The Role of Serine and Metallo-Hydrolases in Breast Cancer

Institution: Scripps Research Institute
Investigator(s): Sherry Niessen, M.S. -
Award Cycle: 2006 (Cycle 12) Grant #: 12GB-0026 Award: $72,275
Award Type: Dissertation Award
Research Priorities
Biology of the Breast Cell>Pathogenesis: understanding the disease



Initial Award Abstract (2006)

Like most solid tumors, it is metastasis from the primary tumor to secondary organs that is the leading cause of mortality in breast cancer. As such, the continued discovery of molecules underlying breast cancer development and metastasis and their molecular contribution to such processes remains an important and essential challenge for researchers. Extracellular and cell-surface enzymes from the serine and metallo-hydrolase family are known to play important roles during development and normal tissue homeostasis. In addition, these enzymes are believed to be important during primary tumor progression, invasion, and metastasis. For example, proteases are able to remodel the extracellular matrix and the basement membrane creating a pro-migratory and pro-invasive environment. This can occur through the degradation of the basement membrane to permit the passage of tumor cells to the blood and lymphatic vessels, or through the proteolysis and activation or inactivation of growth factors, growth factor receptors, cell-associated molecules and cytokines.

To identify serine and metallo-hydrolase enzyme activities that could play a potential role in tumor progression and metastasis we propose the use of newly developed functional proteomic technologies. Our three major aims are to:
• Identify serine and metallo-hydrolase enzyme activities that are elevated or decreased in an in vivo-derived breast cancer cell line that displays enhanced pathogenic properties compared to its parental cell line.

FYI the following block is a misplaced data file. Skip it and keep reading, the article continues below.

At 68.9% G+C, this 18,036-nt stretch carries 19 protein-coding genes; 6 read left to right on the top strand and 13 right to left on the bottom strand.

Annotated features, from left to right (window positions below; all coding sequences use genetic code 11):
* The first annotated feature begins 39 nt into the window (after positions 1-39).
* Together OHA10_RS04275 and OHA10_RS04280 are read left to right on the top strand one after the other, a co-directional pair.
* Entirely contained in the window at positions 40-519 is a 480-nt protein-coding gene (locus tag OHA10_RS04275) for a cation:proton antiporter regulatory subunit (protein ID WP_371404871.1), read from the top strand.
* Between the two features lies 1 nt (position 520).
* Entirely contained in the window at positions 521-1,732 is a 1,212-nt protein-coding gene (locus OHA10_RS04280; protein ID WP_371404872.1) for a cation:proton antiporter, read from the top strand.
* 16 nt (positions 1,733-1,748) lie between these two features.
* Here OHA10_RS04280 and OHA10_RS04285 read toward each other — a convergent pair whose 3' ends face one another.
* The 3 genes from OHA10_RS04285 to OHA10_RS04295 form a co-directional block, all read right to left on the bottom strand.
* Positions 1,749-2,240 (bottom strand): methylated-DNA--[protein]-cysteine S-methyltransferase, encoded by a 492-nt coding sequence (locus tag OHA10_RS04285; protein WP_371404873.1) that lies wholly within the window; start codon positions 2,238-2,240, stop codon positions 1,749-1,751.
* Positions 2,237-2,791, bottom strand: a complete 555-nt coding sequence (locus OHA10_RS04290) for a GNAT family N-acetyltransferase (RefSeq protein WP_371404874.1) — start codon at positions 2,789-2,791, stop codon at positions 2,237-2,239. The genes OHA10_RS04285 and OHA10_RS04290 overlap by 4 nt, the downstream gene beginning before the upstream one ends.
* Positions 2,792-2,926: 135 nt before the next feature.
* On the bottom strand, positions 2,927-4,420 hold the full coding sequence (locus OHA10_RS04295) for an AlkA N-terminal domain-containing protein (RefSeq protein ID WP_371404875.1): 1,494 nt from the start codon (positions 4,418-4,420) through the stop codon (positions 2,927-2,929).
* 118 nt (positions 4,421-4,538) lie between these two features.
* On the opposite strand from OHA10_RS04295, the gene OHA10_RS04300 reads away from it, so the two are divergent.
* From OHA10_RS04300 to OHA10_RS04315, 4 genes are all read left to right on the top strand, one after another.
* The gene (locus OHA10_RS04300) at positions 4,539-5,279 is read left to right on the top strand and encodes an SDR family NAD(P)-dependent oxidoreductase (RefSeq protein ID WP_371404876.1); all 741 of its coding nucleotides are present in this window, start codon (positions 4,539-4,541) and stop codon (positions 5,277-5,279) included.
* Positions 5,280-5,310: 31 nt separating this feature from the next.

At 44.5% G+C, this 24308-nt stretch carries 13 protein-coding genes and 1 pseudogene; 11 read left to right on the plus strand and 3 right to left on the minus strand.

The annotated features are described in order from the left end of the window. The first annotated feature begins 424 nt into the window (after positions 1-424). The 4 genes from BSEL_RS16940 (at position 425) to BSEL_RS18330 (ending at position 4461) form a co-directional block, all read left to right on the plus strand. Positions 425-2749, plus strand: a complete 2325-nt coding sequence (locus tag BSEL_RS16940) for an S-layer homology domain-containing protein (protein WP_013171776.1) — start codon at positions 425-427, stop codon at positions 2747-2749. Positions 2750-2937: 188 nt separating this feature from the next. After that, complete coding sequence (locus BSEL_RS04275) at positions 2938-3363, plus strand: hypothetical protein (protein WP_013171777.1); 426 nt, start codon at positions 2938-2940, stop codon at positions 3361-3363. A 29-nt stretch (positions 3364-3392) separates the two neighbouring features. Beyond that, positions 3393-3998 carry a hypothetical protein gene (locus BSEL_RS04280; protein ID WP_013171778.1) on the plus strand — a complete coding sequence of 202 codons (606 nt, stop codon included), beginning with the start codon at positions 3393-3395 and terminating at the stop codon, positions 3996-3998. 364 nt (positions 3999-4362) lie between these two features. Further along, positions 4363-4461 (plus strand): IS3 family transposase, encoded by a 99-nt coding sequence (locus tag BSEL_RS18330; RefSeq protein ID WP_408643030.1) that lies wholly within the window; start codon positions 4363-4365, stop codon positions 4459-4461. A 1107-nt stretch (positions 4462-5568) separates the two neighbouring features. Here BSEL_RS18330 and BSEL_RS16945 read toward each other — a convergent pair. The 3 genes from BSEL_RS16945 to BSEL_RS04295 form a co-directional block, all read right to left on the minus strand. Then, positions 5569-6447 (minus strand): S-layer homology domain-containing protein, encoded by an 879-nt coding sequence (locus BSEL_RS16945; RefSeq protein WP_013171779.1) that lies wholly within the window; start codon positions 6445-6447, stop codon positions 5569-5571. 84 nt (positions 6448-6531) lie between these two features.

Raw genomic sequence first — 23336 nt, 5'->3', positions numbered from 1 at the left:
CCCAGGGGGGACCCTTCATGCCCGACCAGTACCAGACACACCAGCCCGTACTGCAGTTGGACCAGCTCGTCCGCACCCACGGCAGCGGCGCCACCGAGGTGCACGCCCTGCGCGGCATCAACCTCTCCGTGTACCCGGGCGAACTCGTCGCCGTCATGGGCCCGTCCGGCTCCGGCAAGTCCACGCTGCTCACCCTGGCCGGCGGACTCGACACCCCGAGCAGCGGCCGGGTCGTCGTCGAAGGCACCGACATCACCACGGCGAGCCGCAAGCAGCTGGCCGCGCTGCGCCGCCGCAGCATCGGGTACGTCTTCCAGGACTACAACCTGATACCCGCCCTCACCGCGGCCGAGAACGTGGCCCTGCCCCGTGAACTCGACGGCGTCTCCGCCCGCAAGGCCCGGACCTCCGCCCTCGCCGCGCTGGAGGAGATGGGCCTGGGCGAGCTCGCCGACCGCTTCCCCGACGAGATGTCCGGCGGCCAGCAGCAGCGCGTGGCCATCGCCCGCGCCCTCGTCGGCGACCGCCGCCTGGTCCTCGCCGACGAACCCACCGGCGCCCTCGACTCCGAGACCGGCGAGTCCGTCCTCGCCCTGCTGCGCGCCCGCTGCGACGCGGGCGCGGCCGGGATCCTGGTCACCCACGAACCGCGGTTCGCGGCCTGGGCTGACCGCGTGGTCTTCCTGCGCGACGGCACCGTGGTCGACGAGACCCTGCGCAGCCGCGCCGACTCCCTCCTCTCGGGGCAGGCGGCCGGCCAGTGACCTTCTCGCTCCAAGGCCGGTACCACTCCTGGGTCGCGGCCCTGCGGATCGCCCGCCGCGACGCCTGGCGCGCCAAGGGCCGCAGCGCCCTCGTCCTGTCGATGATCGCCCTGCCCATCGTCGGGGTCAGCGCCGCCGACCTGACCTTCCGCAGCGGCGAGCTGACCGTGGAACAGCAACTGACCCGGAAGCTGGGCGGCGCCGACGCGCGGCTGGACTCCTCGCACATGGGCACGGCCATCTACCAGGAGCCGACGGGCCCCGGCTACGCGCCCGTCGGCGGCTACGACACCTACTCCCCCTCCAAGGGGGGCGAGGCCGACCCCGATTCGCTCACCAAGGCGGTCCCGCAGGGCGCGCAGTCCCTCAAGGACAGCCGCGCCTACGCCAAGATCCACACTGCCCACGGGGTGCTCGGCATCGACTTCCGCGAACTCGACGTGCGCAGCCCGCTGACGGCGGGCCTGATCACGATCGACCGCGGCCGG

• Test the contribution that identified enzyme activities provide to the aggressive properties of the in vivo-derived breast cancer line.
• Profile serine and metallo-hydrolases activities across a panel of ductal and lobular primary human breast tumors.

The identification of serine and metallo- hydrolase enzyme activities will involve a novel technology called activity-based protein profiling (ABPP), that utilizes active site-directed probes to measure changes in enzyme activity directly in native proteomes, in combination with an LC-MS based platform called multidimensional protein identification technology (MudPIT). ABPP-MudPIT will be used to profile enzyme activities in an in vivo derived breast cancer cell line that displays enhanced tumorigenic potential compared to its parental cell line. The contribution that identified protease activities provide to the aggressive properties of this breast cancer cell line will be tested by disrupting their expression using RNA interference. Finally, the potential contribution of these enzyme activities to the progression of primary human breast cancer will be examined by profiling a panel of ductal and lobular primary human breast tumors.